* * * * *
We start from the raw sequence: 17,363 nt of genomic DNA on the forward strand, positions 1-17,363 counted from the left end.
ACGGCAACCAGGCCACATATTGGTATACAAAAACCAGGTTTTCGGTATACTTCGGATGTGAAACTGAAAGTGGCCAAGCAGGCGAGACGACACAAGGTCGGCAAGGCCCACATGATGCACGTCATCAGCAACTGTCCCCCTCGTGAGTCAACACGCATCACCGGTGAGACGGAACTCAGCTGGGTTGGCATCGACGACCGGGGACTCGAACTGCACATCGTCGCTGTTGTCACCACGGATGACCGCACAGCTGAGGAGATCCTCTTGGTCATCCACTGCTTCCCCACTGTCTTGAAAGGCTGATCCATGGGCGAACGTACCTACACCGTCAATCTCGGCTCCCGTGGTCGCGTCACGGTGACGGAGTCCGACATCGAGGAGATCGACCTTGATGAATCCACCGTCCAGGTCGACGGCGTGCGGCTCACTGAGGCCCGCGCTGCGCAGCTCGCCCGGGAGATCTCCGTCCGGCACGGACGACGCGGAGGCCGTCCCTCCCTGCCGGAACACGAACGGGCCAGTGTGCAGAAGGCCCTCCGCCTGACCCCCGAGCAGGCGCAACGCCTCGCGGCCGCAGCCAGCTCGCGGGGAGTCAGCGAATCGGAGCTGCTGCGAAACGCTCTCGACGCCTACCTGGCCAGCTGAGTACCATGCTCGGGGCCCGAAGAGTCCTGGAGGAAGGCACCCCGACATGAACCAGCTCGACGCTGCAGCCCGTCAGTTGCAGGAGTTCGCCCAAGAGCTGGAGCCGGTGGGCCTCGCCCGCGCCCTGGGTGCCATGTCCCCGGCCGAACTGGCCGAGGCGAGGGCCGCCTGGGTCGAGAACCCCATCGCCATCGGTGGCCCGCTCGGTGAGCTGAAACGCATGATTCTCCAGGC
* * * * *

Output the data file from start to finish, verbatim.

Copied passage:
We start from the raw sequence: 17,363 nt of genomic DNA on the forward strand, positions 1-17,363 counted from the left end.
ACGGCAACCAGGCCACATATTGGTATACAAAAACCAGGTTTTCGGTATACTTCGGATGTGAAACTGAAAGTGGCCAAGCAGGCGAGACGACACAAGGTCGGCAAGGCCCACATGATGCACGTCATCAGCAACTGTCCCCCTCGTGAGTCAACACGCATCACCGGTGAGACGGAACTCAGCTGGGTTGGCATCGACGACCGGGGACTCGAACTGCACATCGTCGCTGTTGTCACCACGGATGACCGCACAGCTGAGGAGATCCTCTTGGTCATCCACTGCTTCCCCACTGTCTTGAAAGGCTGATCCATGGGCGAACGTACCTACACCGTCAATCTCGGCTCCCGTGGTCGCGTCACGGTGACGGAGTCCGACATCGAGGAGATCGACCTTGATGAATCCACCGTCCAGGTCGACGGCGTGCGGCTCACTGAGGCCCGCGCTGCGCAGCTCGCCCGGGAGATCTCCGTCCGGCACGGACGACGCGGAGGCCGTCCCTCCCTGCCGGAACACGAACGGGCCAGTGTGCAGAAGGCCCTCCGCCTGACCCCCGAGCAGGCGCAACGCCTCGCGGCCGCAGCCAGCTCGCGGGGAGTCAGCGAATCGGAGCTGCTGCGAAACGCTCTCGACGCCTACCTGGCCAGCTGAGTACCATGCTCGGGGCCCGAAGAGTCCTGGAGGAAGGCACCCCGACATGAACCAGCTCGACGCTGCAGCCCGTCAGTTGCAGGAGTTCGCCCAAGAGCTGGAGCCGGTGGGCCTCGCCCGCGCCCTGGGTGCCATGTCCCCGGCCGAACTGGCCGAGGCGAGGGCCGCCTGGGTCGAGAACCCCATCGCCATCGGTGGCCCGCTCGGTGAGCTGAAACGCATGATTCTCCAGGC